Suicidal Thoughts: Helping a Friend
If you think that a friend or loved one might be suicidal, you need to take action. Always take suicidal threats seriously.
Signs that a person is at risk of committing suicide include:
- Withdrawal from friends and family
- Talking a lot about death or suicide
- Trying to get access to pills, firearms, or other possible means of suicide
- Giving away belongings or saying goodbye
If you think your friend is at risk, here's what you can do.
1. Talk to Your Friend
- Ask your friend if he or she is thinking about suicide. Be direct. Contrary to what you might assume, you can't make someone suicidal by asking about it.
- Try to stay supportive and not judgmental.
- Ask your friend if he or she has a specific plan in mind. When people have settled on a specific means of committing suicide, they're at higher risk.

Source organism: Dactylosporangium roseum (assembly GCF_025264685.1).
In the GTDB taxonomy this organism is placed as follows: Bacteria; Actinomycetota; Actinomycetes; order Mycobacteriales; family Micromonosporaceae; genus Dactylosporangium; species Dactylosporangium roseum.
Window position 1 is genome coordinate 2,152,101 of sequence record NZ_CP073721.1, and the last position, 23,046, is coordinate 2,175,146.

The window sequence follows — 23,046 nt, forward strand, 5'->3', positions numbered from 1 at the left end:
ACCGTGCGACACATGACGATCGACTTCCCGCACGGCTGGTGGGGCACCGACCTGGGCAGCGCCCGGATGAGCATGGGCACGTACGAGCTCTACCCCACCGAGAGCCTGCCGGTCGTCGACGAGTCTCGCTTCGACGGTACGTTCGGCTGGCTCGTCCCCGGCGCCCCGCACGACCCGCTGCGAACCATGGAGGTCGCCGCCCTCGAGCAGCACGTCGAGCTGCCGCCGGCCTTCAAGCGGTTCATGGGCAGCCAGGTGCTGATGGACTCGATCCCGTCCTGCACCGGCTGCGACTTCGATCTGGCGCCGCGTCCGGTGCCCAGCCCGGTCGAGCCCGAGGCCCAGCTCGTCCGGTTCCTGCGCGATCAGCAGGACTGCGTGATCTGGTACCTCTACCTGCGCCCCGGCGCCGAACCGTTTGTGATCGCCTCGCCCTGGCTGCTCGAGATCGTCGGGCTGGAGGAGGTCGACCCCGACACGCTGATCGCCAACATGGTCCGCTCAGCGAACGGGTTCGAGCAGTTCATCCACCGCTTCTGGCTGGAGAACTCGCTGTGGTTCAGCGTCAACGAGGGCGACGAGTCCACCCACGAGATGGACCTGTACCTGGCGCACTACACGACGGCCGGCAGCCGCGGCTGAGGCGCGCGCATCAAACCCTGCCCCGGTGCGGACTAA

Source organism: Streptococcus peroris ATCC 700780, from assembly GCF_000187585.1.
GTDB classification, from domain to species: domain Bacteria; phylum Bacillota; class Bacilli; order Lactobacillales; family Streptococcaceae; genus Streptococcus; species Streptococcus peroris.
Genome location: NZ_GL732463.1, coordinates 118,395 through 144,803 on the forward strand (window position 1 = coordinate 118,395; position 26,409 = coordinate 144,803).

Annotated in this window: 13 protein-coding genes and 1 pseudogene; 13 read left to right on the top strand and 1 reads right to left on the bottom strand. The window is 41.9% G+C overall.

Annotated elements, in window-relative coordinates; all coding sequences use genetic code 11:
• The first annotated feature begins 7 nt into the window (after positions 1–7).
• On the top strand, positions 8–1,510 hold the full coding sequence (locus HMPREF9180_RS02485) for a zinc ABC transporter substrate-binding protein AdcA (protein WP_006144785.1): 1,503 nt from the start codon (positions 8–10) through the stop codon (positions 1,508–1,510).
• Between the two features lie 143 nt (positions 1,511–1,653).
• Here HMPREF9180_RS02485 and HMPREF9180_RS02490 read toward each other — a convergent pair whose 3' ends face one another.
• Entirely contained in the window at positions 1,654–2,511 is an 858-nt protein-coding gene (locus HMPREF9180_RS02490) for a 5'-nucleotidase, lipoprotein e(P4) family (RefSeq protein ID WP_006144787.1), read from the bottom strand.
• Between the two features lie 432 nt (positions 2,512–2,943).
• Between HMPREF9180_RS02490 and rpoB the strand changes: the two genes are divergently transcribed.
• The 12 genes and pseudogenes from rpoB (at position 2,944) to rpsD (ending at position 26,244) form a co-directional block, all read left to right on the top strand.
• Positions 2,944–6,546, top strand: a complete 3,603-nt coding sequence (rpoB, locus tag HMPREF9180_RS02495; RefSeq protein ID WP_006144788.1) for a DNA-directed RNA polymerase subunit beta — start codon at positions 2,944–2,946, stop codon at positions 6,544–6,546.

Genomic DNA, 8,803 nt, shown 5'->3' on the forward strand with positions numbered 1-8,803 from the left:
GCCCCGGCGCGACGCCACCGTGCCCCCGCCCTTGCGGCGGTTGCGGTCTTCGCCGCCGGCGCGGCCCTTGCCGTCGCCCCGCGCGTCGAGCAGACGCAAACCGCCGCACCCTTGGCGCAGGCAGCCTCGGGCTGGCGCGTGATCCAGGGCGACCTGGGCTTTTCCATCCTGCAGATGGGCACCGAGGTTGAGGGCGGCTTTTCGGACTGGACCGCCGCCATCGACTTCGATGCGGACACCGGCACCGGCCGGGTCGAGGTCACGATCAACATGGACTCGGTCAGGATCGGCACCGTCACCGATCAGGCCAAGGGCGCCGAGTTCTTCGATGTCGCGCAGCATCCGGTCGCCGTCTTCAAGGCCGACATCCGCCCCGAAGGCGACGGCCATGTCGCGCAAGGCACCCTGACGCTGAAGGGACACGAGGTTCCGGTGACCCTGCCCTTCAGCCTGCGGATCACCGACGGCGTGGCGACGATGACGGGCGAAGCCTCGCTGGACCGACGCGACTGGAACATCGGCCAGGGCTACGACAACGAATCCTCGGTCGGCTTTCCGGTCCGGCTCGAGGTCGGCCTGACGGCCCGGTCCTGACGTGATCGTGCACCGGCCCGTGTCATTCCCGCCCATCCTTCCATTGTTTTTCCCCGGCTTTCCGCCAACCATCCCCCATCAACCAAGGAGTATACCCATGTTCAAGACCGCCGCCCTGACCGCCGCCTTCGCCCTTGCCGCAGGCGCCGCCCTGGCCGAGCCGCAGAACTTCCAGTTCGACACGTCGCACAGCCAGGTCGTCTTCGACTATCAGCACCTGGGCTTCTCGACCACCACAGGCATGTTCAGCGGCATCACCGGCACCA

2. Get Help
- If you think your friend is in danger, stay with him or her if you can. Don'tleave a suicidal person alone.
- Call 911, take the person to an emergency room, or contact a crisis hotline like 1-800-SUICIDE (1-800-784-2433) or 1-800-273-TALK (1-800-273-8255).
- Get support from other friends and family members, even if your friend asks you not to. It's too serious to keep secret -- and you can't keep your friend safe all on your own.
- If your friend has been seeing a mental health professional (therapist, counselor, psychologist, social worker, or psychiatrist), call them and make them aware of the situation.